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Taseko’s Florence mine permit later than expected

First copper cathode produced at Florence. (Image courtesy of Taseko.)

Canada’s Taseko Mines (TSX,LON: TKO) (NYSE-AM: TGB) has revealed further delays to the permitting timeline for its Florence copper project in Arizona as the company tries to convince the US  Environmental Protection Agency (EPA) that the mine will not harm the state’s water supply.

The Vancouver-based miner plans to inject sulfuric acid and water deep underground to extract the already and naturally broken up mineral deposit, a process that some compare to oilfield fracking. Uranium miners in rural parts of Australia and the US have used the method for decades, but in situ leaching has rarely been applied to copper mining.

Worried about potential groundwater contamination, officials in Florence, Arizona, have tried and failed to block Taseko’s project for almost a decade.

“Our process is in no way comparable to fracking, ” Taseko’s vice president of investor relations, Brian Bergot, told MINIG.COM. “Solutions easily permeate through the deposit and are drawn back to the surface within a closed system.” 

For perspective, Bergot explained that fracking involves injection pressures of up to 15,000 PSI (Pounds per Square Inch).  At Florence Copper, the maximum pressure allowed by the permit on injection wells of 0.65 psi/ft. 

“The test facility wells typically operated using only gravity at zero PSI and never exceeded 113 PSI during the 18 months we operated the facility,” Bergot noted, adding that Florence unique geology means that core samples taken from the deposit are easily crumbled by human hands.

Taseko says the technology chosen for Florence allows for a “green way” of producing copper, which aligns with President Joe Biden’s call to boost local production and electrification plans

An appeals court earlier this year put an end to the town’s legal obstructions, which included an attempt to take Taseko’s land via eminent domain.

The company, which had expected the draft underground injection control (UIC) permit from the EPA by June 30, now says it’s not likely to happen before the end of the third quarter.

“Although that timing is later than previously expected, our understanding is there are no issues and that the agency just needs additional time to complete its internal reviews of the permit,”  president and CEO Stuart McDonald said in the statement.

Once the draft permit has been issued, there will be a 30-day public comment period with a public hearing scheduled towards the end, similar to the Arizona state process the company completed last year.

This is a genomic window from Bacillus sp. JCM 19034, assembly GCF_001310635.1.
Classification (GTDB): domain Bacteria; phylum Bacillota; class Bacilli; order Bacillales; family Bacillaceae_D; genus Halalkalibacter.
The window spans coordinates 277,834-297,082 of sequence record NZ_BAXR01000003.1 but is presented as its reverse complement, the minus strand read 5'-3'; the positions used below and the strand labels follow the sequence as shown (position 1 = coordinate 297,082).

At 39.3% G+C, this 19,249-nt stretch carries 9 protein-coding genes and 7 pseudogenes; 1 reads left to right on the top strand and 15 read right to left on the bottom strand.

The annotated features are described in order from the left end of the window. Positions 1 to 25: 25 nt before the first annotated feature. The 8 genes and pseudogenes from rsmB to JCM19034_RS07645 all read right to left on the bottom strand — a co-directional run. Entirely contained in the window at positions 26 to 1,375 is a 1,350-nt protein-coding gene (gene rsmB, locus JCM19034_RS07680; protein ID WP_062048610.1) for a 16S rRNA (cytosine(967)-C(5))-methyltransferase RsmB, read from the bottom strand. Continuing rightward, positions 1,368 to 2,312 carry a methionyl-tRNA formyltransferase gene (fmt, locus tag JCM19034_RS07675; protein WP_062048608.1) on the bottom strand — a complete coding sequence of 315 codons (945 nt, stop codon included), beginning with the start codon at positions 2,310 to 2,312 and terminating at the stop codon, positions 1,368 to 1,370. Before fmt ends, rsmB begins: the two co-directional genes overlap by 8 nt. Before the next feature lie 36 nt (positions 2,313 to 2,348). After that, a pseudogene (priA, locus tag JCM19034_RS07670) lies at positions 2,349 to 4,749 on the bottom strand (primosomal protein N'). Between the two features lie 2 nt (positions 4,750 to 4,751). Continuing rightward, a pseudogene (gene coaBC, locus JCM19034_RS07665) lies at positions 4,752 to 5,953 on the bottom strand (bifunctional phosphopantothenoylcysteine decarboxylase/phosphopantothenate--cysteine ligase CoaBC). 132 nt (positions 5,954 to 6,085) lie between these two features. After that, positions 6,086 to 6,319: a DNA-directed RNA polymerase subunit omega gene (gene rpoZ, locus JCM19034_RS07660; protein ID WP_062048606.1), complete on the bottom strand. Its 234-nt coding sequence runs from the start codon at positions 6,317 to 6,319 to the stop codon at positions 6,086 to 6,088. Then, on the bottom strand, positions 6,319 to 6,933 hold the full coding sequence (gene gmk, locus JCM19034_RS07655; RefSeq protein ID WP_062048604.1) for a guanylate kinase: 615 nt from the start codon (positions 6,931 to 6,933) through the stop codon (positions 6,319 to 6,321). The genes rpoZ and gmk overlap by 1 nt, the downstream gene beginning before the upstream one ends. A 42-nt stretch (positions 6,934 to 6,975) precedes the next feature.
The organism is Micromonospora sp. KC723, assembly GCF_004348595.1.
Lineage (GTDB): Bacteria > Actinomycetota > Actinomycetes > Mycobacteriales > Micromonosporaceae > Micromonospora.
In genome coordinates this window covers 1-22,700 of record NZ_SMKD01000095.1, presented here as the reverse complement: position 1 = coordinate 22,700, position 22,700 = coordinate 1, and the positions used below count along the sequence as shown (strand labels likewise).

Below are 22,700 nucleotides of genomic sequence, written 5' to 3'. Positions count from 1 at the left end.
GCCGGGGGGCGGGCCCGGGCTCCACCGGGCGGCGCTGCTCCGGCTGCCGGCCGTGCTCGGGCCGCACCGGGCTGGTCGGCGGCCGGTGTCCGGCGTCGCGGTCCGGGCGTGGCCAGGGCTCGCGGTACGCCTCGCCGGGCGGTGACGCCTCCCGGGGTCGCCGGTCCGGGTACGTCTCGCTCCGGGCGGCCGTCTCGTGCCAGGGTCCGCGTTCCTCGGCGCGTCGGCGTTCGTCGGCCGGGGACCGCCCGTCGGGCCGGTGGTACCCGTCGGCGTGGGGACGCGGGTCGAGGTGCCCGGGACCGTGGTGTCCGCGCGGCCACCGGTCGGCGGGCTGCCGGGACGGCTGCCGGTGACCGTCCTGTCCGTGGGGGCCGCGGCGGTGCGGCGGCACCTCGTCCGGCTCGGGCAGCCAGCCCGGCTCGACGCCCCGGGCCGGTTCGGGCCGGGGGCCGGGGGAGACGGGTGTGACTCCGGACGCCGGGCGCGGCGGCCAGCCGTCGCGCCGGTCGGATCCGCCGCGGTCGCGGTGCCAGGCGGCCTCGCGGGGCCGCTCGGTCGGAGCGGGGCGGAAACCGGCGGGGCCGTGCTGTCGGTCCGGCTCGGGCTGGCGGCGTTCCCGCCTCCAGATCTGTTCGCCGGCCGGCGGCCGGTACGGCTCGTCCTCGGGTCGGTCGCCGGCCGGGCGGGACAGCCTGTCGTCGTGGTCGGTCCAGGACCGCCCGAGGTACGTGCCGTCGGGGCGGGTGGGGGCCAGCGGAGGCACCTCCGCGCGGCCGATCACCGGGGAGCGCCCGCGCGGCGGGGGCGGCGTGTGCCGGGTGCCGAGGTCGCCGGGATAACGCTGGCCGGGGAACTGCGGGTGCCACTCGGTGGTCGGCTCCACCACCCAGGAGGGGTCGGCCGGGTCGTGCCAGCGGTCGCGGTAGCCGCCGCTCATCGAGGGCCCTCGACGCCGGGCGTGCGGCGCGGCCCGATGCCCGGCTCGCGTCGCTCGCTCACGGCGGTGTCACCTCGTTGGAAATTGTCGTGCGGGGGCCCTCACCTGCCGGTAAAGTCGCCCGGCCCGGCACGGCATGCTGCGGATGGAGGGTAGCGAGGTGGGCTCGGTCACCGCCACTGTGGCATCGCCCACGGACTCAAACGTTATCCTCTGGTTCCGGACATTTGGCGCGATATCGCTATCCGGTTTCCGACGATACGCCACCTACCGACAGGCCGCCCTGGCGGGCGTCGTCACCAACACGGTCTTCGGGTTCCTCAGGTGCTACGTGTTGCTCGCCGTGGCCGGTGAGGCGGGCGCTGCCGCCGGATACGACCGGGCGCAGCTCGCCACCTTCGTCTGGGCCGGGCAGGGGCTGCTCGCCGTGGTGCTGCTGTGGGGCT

Last stretch

The company is optimist about the outcome. It already has the Aquifer protection permit (APP) granted by the Arizona Department of Environmental Quality (ADEQ) in December last year. In March, Taseko won a court battle with the town of Florence that led to agreements approved 6-0 by the local council. 

Mine officials have met with thousands of residents over the years and funded local initiatives such as the Florence High School scoreboard, veterans projects, community gardening projects, local food banks and college scholarships.

McDonald, who recently assumed the role of CEO of Taseko, said the miner continues advancing engineering and procurement activities on site in the meantime. They are now preparing to make initial deposits for major processing equipment associated with the SX-EW (solvent extraction-electrowinning) plant, which McDonald says will allow them to efficiently advance mine construction once it receives the final permit.

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Florence, about halfway between Phoenix and Tucson, is being developed in two phases. A $25 million production test facility, with 24 wells and a solvent extraction and electrowinning plant, has been operating since December 2018 to generate copper cathode.

A commercial-scale facility would follow, with the permitting process aimed at transitioning the project into the second phase – this would include an expanded wellfield and plant.

Taseko says the technology chosen for Florence allows for a “green way” of producing copper, which aligns with President Joe Biden’s call to boost local production and electrification plans.

Once up and running, Florence is expected to produce 85 million pounds of copper per year, which would be enough to manufacture 500,000 electric vehicles.

Production boost

Taseko also reported a 20% increase in copper production at its Pollyanna Pit in British Columbia in the second quarter, compared to the previous one.

Its Gibraltar mine, also in B.C., generated 27 million pounds of copper and 400,000 pounds of molybdenum in the second quarter. This compares with 22 million pounds of copper and 530,000 pounds of molybdenum in the first quarter.

Gibraltar is Canada’s second largest copper mine.